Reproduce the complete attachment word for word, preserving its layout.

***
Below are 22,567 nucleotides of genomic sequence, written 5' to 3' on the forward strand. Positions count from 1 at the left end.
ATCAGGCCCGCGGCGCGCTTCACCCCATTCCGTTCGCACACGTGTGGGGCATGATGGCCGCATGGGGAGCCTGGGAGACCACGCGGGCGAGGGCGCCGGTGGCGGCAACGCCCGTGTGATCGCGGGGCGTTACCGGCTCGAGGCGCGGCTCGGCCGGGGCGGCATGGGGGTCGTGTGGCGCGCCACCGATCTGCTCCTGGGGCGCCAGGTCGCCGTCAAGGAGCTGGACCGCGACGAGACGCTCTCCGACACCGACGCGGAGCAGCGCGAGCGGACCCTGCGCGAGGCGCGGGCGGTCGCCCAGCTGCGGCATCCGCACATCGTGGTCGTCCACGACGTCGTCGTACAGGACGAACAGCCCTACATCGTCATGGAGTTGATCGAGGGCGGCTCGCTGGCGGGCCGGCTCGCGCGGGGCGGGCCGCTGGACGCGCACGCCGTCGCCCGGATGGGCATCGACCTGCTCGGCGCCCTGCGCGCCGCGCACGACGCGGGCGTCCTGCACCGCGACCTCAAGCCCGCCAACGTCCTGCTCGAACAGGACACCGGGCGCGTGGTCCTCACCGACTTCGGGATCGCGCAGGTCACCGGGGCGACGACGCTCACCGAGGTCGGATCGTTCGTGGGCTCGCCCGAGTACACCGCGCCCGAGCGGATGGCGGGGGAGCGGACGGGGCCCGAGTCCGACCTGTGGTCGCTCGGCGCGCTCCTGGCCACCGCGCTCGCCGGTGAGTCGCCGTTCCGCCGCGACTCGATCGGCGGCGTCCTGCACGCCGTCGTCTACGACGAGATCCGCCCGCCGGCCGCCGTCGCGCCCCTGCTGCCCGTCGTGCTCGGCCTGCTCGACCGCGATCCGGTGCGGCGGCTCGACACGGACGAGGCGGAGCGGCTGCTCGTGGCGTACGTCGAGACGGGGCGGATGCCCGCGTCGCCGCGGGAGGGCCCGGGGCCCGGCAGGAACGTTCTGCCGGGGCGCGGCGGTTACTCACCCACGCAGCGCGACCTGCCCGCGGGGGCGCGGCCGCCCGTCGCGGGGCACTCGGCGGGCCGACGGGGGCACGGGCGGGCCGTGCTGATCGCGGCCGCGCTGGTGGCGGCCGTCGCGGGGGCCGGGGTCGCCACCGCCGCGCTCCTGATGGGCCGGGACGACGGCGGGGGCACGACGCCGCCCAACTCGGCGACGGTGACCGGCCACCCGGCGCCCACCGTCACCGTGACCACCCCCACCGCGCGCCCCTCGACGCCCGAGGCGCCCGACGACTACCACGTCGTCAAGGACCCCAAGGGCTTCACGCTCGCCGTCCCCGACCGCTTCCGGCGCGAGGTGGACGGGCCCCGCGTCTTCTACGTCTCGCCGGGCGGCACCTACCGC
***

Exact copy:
Below are 22,567 nucleotides of genomic sequence, written 5' to 3' on the forward strand. Positions count from 1 at the left end.
ATCAGGCCCGCGGCGCGCTTCACCCCATTCCGTTCGCACACGTGTGGGGCATGATGGCCGCATGGGGAGCCTGGGAGACCACGCGGGCGAGGGCGCCGGTGGCGGCAACGCCCGTGTGATCGCGGGGCGTTACCGGCTCGAGGCGCGGCTCGGCCGGGGCGGCATGGGGGTCGTGTGGCGCGCCACCGATCTGCTCCTGGGGCGCCAGGTCGCCGTCAAGGAGCTGGACCGCGACGAGACGCTCTCCGACACCGACGCGGAGCAGCGCGAGCGGACCCTGCGCGAGGCGCGGGCGGTCGCCCAGCTGCGGCATCCGCACATCGTGGTCGTCCACGACGTCGTCGTACAGGACGAACAGCCCTACATCGTCATGGAGTTGATCGAGGGCGGCTCGCTGGCGGGCCGGCTCGCGCGGGGCGGGCCGCTGGACGCGCACGCCGTCGCCCGGATGGGCATCGACCTGCTCGGCGCCCTGCGCGCCGCGCACGACGCGGGCGTCCTGCACCGCGACCTCAAGCCCGCCAACGTCCTGCTCGAACAGGACACCGGGCGCGTGGTCCTCACCGACTTCGGGATCGCGCAGGTCACCGGGGCGACGACGCTCACCGAGGTCGGATCGTTCGTGGGCTCGCCCGAGTACACCGCGCCCGAGCGGATGGCGGGGGAGCGGACGGGGCCCGAGTCCGACCTGTGGTCGCTCGGCGCGCTCCTGGCCACCGCGCTCGCCGGTGAGTCGCCGTTCCGCCGCGACTCGATCGGCGGCGTCCTGCACGCCGTCGTCTACGACGAGATCCGCCCGCCGGCCGCCGTCGCGCCCCTGCTGCCCGTCGTGCTCGGCCTGCTCGACCGCGATCCGGTGCGGCGGCTCGACACGGACGAGGCGGAGCGGCTGCTCGTGGCGTACGTCGAGACGGGGCGGATGCCCGCGTCGCCGCGGGAGGGCCCGGGGCCCGGCAGGAACGTTCTGCCGGGGCGCGGCGGTTACTCACCCACGCAGCGCGACCTGCCCGCGGGGGCGCGGCCGCCCGTCGCGGGGCACTCGGCGGGCCGACGGGGGCACGGGCGGGCCGTGCTGATCGCGGCCGCGCTGGTGGCGGCCGTCGCGGGGGCCGGGGTCGCCACCGCCGCGCTCCTGATGGGCCGGGACGACGGCGGGGGCACGACGCCGCCCAACTCGGCGACGGTGACCGGCCACCCGGCGCCCACCGTCACCGTGACCACCCCCACCGCGCGCCCCTCGACGCCCGAGGCGCCCGACGACTACCACGTCGTCAAGGACCCCAAGGGCTTCACGCTCGCCGTCCCCGACCGCTTCCGGCGCGAGGTGGACGGGCCCCGCGTCTTCTACGTCTCGCCGGGCGGCACCTACCGC